The real rate of return r cannot be identified from Equation (l0). [6] Rather than fixing its value, however, as some previous studies have done, one can estimate Equation (10) along with the following equation for the real after-tax rate of return:

[varphi](L)([[rho].sub.t] - r) = [[eta].sub.t], (16)

where [varphi](L) is a polynomial in the lag operator and [[eta].sub.t] is a zero-mean, finite-variance white noise error term. [7] If the real after-tax rate of return for assets ([[rho].sub.t]) is stationary, then the expected real return can be estimated as its sample unconditional mean.

The Data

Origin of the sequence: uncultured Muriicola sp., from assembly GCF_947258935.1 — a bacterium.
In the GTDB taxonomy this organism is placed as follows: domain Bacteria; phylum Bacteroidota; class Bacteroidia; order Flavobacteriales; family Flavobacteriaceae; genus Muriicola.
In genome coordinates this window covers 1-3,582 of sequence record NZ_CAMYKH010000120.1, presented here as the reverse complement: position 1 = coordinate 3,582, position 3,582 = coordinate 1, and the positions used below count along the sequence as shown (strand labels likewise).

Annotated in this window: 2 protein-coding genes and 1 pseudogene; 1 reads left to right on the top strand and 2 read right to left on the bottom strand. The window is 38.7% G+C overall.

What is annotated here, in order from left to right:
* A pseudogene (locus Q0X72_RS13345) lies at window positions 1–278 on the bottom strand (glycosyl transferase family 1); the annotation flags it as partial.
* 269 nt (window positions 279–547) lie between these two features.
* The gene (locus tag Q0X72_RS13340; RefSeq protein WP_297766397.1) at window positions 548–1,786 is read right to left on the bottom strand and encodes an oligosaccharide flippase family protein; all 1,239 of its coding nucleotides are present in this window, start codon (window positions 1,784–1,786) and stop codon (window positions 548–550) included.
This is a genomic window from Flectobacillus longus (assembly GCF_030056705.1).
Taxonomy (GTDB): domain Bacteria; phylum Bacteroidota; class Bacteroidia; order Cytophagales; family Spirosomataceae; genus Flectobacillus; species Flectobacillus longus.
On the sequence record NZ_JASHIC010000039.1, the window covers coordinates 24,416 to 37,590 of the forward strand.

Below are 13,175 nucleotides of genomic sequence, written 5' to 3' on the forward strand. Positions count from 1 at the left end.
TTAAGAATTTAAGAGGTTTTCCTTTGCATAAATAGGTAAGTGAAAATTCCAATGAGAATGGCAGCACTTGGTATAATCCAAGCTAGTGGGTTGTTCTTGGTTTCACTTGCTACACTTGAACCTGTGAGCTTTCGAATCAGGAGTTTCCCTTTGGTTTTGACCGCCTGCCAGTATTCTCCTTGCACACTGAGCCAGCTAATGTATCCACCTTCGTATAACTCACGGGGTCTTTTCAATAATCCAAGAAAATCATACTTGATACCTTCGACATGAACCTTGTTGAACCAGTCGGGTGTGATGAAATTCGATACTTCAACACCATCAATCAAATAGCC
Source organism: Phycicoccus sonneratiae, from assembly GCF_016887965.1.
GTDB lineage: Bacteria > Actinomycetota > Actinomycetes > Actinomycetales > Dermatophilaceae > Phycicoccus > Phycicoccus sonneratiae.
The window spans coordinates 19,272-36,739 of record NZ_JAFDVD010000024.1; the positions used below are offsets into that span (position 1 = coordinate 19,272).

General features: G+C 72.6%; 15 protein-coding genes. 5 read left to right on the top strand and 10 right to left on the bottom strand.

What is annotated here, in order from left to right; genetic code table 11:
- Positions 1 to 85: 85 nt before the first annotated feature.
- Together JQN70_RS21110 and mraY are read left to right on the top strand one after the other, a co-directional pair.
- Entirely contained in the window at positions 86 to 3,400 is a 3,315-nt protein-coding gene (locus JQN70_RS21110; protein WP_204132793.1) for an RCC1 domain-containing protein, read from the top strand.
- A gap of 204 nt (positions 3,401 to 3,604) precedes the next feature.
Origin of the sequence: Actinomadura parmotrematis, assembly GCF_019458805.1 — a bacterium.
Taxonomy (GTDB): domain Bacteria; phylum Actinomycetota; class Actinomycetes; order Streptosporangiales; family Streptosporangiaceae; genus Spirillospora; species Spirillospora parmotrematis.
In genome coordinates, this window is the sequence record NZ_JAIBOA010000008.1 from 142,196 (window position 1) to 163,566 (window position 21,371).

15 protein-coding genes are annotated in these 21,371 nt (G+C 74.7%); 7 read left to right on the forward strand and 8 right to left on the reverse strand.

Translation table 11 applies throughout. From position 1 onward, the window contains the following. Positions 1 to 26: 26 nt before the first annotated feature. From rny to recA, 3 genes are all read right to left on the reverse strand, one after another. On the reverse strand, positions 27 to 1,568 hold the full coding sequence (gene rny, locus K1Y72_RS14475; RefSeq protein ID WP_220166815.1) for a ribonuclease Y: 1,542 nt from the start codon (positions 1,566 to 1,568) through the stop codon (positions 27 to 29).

Following most previous studies, I measure consumption as the sum of expenditures on services and nondurables in constant 1987 dollars. I follow Campbell and Mankiw (1990) and divide this measure by 0.879, which is the mean ratio of services and nondurables consumption to total consumption over the sample period. Labor income is constructed as in Blinder and Deaton (1985) from NIPA data. The nonhuman wealth variable is an adjusted measure of the household sector's net worth constructed from Balance Sheets for the U.S. Economy. This measure is the result of adding household tangible assets and household financial assets and subtracting household liabilities. Where feasible, market rather than book values are used. All variables are divided by population to yield per capita measures. The measure for the real after-tax rate of return on assets is the ratio of after-tax corporate profits from current production to net reproducible assets valued at replacement cost. This measure is from the April 1991 Survey of C urrent Business. The data are annual observations from 1947 to 1990. [8] The Appendix provides more information on the variables and their sources.